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Zeroinflated poisson regression is used to model count data that has an excess of zero counts. Further, theory suggests that the excess zeros are generated by a separate process from the count values and that the excess zeros can be modeled independently. Thus, the zip model has two parts, a poisson count model and the logit model for predicting excess zeros. You may want to review these Data Analysis Example pages, Poisson Regression and Logit Regression.
Please Note: The purpose of this page is to show how to use various data analysis commands. It does not cover all aspects of the research process which researchers are expected to do. In particular, it does not cover data cleaning and verification, verification of assumptions, model diagnostics and potential followup analyses.
Examples of zeroinflated Poisson regression
Example 1.
School administrators study the attendance behavior of high school juniors over one semester at two schools. Attendance is measured by number of days of absent and is predicted by gender of the student and standardized test scores in math and language arts. Many students have no absences during the semester.
Example 2.
The state wildlife biologists want to model how many fish are being caught by fishermen at a state park. Visitors are asked whether or not they have a camper, how many people were in the group, were there children in the group and how many fish were caught. Some visitors do not fish, but there is no data on whether a person fished or not. Some visitors who did fish did not catch any fish so there are excess zeros in the data because of the people that did not fish.
Description of the data
Let’s pursue Example 2 from above.
We have data on 250 groups that went to a park. Each group was questioned about how many fish they caught (count), how many children were in the group (child), how many people were in the group (persons), and whether or not they brought a camper to the park (camper).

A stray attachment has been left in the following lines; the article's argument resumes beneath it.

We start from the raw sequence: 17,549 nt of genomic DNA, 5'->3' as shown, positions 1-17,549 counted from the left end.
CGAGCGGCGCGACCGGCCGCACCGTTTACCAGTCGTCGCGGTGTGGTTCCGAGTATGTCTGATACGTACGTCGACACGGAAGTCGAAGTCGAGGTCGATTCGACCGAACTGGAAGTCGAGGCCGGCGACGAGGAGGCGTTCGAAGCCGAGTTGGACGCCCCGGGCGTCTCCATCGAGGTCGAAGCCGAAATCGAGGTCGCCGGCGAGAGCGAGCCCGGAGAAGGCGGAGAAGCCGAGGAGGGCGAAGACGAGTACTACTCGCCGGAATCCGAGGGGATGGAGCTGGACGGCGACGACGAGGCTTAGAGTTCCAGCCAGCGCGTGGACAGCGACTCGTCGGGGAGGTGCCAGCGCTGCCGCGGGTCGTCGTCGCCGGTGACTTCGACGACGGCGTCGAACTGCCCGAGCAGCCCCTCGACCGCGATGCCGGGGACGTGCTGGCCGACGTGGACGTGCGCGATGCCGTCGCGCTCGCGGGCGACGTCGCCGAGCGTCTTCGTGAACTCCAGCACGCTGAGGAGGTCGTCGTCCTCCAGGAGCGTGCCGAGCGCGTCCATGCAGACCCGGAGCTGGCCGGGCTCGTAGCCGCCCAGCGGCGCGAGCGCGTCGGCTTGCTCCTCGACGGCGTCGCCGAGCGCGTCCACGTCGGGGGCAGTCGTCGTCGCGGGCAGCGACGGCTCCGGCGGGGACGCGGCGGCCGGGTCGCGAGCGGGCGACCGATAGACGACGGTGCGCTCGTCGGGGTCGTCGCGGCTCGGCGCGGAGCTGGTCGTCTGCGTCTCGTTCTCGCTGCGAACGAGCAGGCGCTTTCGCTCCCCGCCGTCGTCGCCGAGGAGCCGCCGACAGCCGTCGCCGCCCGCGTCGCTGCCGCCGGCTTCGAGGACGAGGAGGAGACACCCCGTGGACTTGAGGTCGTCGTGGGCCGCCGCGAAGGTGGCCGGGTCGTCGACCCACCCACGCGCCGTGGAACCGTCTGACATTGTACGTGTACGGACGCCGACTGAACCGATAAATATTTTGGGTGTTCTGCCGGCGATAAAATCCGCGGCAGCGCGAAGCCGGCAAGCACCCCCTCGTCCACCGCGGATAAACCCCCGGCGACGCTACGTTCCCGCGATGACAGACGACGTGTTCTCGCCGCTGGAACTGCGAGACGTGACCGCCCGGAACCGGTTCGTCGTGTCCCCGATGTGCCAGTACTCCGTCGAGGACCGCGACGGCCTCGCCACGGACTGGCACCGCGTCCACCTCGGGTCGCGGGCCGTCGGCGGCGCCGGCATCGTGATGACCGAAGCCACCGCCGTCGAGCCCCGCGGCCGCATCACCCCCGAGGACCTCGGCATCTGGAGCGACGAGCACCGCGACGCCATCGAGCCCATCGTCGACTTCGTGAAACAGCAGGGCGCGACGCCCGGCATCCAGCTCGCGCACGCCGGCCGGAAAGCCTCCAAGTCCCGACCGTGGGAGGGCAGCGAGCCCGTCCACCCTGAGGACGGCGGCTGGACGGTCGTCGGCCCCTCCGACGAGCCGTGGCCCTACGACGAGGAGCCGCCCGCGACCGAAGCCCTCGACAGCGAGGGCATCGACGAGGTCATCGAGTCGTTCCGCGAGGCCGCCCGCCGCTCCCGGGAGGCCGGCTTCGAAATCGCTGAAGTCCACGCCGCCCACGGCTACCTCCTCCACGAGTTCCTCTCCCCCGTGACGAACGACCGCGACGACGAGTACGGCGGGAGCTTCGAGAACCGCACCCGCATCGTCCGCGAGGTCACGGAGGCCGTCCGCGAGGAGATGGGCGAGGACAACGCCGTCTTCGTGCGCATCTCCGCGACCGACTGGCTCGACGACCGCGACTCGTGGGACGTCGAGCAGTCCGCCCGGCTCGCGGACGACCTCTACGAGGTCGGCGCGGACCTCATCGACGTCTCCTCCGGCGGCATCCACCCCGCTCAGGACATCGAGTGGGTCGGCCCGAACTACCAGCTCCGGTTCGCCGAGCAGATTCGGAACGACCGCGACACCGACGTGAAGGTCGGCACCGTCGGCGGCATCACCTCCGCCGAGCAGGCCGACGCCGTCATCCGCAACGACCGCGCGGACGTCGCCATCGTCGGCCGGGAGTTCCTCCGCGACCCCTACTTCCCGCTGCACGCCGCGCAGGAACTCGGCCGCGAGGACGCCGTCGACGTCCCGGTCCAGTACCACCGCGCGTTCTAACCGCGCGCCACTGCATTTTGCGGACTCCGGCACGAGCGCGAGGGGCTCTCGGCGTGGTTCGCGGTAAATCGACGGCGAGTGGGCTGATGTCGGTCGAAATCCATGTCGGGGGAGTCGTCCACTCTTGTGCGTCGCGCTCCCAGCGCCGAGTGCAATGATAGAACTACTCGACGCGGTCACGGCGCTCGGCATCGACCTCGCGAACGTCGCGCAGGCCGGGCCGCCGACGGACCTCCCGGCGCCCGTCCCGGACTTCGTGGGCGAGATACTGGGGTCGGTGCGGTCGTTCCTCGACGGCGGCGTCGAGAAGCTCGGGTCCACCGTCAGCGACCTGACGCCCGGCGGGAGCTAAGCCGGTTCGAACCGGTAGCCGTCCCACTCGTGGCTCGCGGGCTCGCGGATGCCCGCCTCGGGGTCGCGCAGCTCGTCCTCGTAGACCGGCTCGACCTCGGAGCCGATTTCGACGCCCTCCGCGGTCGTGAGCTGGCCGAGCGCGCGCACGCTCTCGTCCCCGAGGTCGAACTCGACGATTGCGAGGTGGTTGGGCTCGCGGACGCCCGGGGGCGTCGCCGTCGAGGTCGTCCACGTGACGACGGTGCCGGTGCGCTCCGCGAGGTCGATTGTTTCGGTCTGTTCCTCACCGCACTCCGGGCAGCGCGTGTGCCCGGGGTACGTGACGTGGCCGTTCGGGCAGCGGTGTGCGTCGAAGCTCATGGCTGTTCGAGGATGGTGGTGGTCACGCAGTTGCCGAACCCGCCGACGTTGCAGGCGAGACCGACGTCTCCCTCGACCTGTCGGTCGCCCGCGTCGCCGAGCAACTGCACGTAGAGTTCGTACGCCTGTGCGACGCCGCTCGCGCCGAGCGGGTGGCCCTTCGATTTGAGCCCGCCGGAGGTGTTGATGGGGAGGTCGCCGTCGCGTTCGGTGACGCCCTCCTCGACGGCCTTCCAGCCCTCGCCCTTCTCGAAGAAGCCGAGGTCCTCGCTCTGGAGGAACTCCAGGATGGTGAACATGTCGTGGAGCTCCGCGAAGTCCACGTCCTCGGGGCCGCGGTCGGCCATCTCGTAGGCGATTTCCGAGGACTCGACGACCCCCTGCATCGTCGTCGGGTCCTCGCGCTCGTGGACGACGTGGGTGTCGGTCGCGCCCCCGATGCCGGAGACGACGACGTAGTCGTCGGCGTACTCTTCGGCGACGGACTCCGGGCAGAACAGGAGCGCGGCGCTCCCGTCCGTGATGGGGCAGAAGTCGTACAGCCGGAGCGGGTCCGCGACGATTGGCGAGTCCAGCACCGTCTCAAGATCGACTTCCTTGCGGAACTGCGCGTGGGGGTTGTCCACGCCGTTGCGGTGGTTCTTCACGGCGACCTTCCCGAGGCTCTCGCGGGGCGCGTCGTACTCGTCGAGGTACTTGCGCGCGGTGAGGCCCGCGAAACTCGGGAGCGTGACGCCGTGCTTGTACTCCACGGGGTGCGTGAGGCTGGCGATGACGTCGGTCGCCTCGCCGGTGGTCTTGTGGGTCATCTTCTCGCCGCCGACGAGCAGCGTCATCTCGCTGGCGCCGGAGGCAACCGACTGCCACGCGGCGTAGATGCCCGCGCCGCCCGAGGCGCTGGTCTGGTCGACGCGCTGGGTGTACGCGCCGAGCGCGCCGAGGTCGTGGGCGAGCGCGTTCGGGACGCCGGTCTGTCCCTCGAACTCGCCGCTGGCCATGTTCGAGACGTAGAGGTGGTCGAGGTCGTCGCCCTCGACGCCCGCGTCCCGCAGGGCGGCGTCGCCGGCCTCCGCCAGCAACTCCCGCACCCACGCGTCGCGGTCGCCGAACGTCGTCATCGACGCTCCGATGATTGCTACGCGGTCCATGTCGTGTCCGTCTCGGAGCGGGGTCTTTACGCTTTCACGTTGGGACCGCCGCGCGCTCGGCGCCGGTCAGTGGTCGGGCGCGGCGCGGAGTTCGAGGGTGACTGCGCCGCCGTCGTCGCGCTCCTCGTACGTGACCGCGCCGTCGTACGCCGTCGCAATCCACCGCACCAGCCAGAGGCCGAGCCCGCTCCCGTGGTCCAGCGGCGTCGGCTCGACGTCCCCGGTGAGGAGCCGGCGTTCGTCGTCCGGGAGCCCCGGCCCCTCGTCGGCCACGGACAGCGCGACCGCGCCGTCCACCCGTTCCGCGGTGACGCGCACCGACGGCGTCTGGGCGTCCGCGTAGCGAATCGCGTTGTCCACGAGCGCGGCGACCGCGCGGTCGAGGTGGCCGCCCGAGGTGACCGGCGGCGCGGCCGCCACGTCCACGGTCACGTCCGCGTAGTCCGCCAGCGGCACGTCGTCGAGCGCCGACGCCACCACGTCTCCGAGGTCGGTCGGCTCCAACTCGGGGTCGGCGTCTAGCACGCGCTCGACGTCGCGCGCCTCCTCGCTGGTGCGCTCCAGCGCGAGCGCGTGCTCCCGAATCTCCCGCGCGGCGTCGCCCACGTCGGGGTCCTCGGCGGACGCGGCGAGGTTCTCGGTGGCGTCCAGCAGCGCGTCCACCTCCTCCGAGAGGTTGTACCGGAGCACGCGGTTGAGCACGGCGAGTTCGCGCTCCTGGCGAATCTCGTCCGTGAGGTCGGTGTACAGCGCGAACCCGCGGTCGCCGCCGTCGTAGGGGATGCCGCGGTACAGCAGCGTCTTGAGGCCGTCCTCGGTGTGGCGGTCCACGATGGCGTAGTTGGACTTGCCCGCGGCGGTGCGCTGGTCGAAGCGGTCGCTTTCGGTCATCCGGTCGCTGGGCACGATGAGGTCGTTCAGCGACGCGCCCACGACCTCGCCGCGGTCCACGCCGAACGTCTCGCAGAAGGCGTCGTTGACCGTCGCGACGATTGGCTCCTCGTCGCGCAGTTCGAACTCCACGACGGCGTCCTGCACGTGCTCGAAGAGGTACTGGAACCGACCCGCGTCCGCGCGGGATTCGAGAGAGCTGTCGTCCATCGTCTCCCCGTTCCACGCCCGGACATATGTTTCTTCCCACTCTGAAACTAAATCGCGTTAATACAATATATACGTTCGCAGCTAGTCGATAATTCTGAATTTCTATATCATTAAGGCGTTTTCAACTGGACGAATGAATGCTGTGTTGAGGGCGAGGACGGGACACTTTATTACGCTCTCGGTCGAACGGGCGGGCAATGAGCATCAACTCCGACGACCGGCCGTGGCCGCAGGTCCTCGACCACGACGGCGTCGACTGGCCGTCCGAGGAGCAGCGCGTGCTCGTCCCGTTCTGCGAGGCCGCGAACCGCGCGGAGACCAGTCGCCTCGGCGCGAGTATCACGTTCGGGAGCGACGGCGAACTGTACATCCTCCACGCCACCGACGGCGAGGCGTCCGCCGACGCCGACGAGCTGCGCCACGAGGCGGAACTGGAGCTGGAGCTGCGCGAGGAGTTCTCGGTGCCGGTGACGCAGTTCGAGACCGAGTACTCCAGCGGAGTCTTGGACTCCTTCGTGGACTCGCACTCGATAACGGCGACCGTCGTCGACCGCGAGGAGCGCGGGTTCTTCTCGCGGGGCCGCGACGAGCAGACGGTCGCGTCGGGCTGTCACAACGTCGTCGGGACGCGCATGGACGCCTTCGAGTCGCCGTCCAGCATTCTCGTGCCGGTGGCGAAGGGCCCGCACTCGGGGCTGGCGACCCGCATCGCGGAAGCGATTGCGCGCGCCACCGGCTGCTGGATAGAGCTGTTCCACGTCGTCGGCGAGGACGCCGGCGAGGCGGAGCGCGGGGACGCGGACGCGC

In addition to predicting the number of fish caught, there is interest in predicting the existence of excess zeros, i.e. the zeroes that were not simply a result of bad luck fishing. We will use the variables child, persons, and camper in our model. Let’s look at the data.
use http://www.statapress.com/data/r10/fish, clear summarize count child persons camper Variable  Obs Mean Std. Dev. Min Max + count  250 3.296 11.63503 0 149 child  250 .684 .8503153 0 3 persons  250 2.528 1.11273 1 4 camper  250 .588 .4931824 0 1 histogram count, discrete freq tab1 child persons camper > tabulation of child child  Freq. Percent Cum. + 0  132 52.80 52.80 1  75 30.00 82.80 2  33 13.20 96.00 3  10 4.00 100.00 + Total  250 100.00 > tabulation of persons persons  Freq. Percent Cum. + 1  57 22.80 22.80 2  70 28.00 50.80 3  57 22.80 73.60 4  66 26.40 100.00 + Total  250 100.00 > tabulation of camper camper  Freq. Percent Cum. + 0  103 41.20 41.20 1  147 58.80 100.00 + Total  250 100.00
Analysis methods you might consider
Below is a list of some analysis methods you may have encountered. Some of the methods listed are quite reasonable while others have either fallen out of favor or have limitations.